United Rugby Championship: Say hello to Mike Blair, Duncan Weir, Sione Tuipulotu, Jay Z and the DAM Health Stadium
After a soulless season spent in empty stadiums, rugby will reconnect with its fanbase again this evening as the new United Rugby Championship kicks off.
Glasgow Warriors, the first of the Scottish sides in action, face a daunting first match against Ulster in Belfast. Danny Wilson’s side lost 40-15 at the Kingspan last year but hopes are high that the Warriors can make a better fist of things tonight.
Edinburgh, under new coach Mike Blair, play on Saturday, hosting the Scarlets in their freshly christened DAM Health Stadium which should be close to its 7,774 capacity by 3pm. Selling the naming rights to a company which is a provider of Covid-19 testing seems particularly zeitgeisty. The deal, worth over a million pounds over five years, is a more than welcome revenue stream after a season in which the turnstiles failed to click.
The brave new world of the URC should also generate much needed cash, with South Africa’s big four franchises joining the dozen Celtic-Italian Pro14 clubs from last season.
Sixteen teams across five countries and two hemispheres might seem like a hotch-potch but the melting-pot nature of the new competition means a host of different TV deals.
One of the most surprising aspects of the URC is its partnership with Roc Nation, the entertainment agency founded by Jay-Z. It all seems a long way from the early days of professionalism when Scottish clubs travelled by bus to Bridgend and Llanelli to play in the Welsh-Scottish League. The URC is a direct descendant of that competition and the hope is that the tie-up with Roc Nation will help the league tap into a younger audience.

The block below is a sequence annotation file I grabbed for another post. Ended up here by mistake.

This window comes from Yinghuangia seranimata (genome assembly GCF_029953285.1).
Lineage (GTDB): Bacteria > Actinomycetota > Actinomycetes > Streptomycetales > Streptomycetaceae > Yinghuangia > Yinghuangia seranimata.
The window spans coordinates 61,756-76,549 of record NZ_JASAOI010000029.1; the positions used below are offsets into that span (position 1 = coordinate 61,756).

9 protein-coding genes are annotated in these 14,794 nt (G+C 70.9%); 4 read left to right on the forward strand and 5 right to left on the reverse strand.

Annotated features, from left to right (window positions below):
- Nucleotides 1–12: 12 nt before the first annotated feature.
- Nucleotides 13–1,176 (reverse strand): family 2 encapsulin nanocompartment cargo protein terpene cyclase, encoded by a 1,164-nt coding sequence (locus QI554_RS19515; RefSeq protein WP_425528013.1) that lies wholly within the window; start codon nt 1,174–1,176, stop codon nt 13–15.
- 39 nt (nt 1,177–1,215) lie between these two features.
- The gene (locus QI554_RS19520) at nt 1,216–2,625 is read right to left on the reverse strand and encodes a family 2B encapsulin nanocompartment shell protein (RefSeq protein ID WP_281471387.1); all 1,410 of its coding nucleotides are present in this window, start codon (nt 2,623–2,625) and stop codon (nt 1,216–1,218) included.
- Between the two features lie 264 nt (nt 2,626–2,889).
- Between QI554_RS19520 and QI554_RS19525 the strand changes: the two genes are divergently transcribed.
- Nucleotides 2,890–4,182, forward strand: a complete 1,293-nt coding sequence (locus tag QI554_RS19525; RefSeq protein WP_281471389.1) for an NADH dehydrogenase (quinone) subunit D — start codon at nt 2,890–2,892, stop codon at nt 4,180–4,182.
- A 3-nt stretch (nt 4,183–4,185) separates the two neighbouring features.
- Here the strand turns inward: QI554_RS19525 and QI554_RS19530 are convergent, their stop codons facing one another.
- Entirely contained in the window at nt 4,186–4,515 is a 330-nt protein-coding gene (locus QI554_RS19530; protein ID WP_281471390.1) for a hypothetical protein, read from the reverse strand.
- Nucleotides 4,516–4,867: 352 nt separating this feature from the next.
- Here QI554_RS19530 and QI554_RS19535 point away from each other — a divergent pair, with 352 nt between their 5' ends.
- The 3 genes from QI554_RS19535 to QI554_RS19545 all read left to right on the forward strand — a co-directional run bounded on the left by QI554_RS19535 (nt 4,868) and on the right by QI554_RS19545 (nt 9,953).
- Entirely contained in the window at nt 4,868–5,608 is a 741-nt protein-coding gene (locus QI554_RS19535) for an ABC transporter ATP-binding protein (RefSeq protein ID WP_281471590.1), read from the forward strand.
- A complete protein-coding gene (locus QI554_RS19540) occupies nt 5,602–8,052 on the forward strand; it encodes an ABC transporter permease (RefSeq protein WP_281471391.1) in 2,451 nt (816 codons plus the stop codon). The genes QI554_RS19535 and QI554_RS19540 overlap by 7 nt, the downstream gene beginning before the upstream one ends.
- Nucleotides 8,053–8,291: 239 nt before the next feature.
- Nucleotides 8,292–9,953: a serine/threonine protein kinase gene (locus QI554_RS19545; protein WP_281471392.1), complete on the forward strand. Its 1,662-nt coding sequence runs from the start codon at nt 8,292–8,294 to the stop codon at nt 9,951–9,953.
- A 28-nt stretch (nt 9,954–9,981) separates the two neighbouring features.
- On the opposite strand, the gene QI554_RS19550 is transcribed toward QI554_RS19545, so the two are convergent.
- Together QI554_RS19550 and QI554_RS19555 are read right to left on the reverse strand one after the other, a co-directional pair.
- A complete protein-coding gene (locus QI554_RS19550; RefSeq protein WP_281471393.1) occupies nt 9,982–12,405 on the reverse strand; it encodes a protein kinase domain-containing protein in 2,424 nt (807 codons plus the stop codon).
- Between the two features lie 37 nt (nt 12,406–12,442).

Youthful vigour was the key to Glasgow’s renaissance in the second half of last season when a clutch of gifted fledglings seized their chance. In the absence of their international contingent, Wilson was forced to gamble and it paid off.
In a wretched first half of the campaign, the Warriors lost nine of 12 Pro14 matches and suffered a mauling in Europe at the hands of Exeter Chiefs. But they finished strongly, winning three of their last four games to claim the final spot in this season’s Heineken Champions Cup.
If last season was a mixed bag for Wilson, it should be remembered that he came into the job in the most trying of circumstances. Covid restrictions and injuries denied him his key assets in a turbulent first campaign in charge.
He’s now had time to put his own stamp on the squad and looks to have recruited well. The loss of Adam Hastings and Huw Jones, to Gloucester and Harlequins respectively, will be felt but Glasgow have sought to replace their creativity while also adding a harder edge.
The only snag is that some of the new recruits have yet to arrive. Argentine pair Domingo Miotti and Seb Cancelliere are on international duty with the Pumas in Australia, while Kiwi full-back Josh McKay is still in New Zealand.